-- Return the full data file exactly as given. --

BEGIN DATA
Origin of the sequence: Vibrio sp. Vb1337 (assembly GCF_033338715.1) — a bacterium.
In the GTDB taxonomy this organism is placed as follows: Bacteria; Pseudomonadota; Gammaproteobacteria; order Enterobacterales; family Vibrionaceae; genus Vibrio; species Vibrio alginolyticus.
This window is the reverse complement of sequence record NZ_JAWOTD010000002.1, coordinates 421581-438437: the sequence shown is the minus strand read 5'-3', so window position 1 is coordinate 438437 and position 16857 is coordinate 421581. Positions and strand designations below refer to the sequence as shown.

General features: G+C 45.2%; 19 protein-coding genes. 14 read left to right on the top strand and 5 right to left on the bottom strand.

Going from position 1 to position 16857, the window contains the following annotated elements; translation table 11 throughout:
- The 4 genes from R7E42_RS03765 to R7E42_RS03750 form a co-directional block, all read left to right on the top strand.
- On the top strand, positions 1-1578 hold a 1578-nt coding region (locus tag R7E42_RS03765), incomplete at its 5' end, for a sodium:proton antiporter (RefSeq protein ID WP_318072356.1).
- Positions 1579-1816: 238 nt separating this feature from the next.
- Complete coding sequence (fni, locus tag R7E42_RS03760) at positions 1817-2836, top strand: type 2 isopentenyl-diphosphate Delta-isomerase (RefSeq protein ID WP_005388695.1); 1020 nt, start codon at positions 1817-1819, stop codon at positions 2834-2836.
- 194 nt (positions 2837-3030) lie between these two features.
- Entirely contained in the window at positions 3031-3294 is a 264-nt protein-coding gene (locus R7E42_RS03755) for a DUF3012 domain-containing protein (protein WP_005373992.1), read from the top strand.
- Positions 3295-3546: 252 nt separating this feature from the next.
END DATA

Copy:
Origin of the sequence: Vibrio sp. Vb1337 (assembly GCF_033338715.1) — a bacterium.
In the GTDB taxonomy this organism is placed as follows: Bacteria; Pseudomonadota; Gammaproteobacteria; order Enterobacterales; family Vibrionaceae; genus Vibrio; species Vibrio alginolyticus.
This window is the reverse complement of sequence record NZ_JAWOTD010000002.1, coordinates 421581-438437: the sequence shown is the minus strand read 5'-3', so window position 1 is coordinate 438437 and position 16857 is coordinate 421581. Positions and strand designations below refer to the sequence as shown.

General features: G+C 45.2%; 19 protein-coding genes. 14 read left to right on the top strand and 5 right to left on the bottom strand.

Going from position 1 to position 16857, the window contains the following annotated elements; translation table 11 throughout:
- The 4 genes from R7E42_RS03765 to R7E42_RS03750 form a co-directional block, all read left to right on the top strand.
- On the top strand, positions 1-1578 hold a 1578-nt coding region (locus tag R7E42_RS03765), incomplete at its 5' end, for a sodium:proton antiporter (RefSeq protein ID WP_318072356.1).
- Positions 1579-1816: 238 nt separating this feature from the next.
- Complete coding sequence (fni, locus tag R7E42_RS03760) at positions 1817-2836, top strand: type 2 isopentenyl-diphosphate Delta-isomerase (RefSeq protein ID WP_005388695.1); 1020 nt, start codon at positions 1817-1819, stop codon at positions 2834-2836.
- 194 nt (positions 2837-3030) lie between these two features.
- Entirely contained in the window at positions 3031-3294 is a 264-nt protein-coding gene (locus R7E42_RS03755) for a DUF3012 domain-containing protein (protein WP_005373992.1), read from the top strand.
- Positions 3295-3546: 252 nt separating this feature from the next.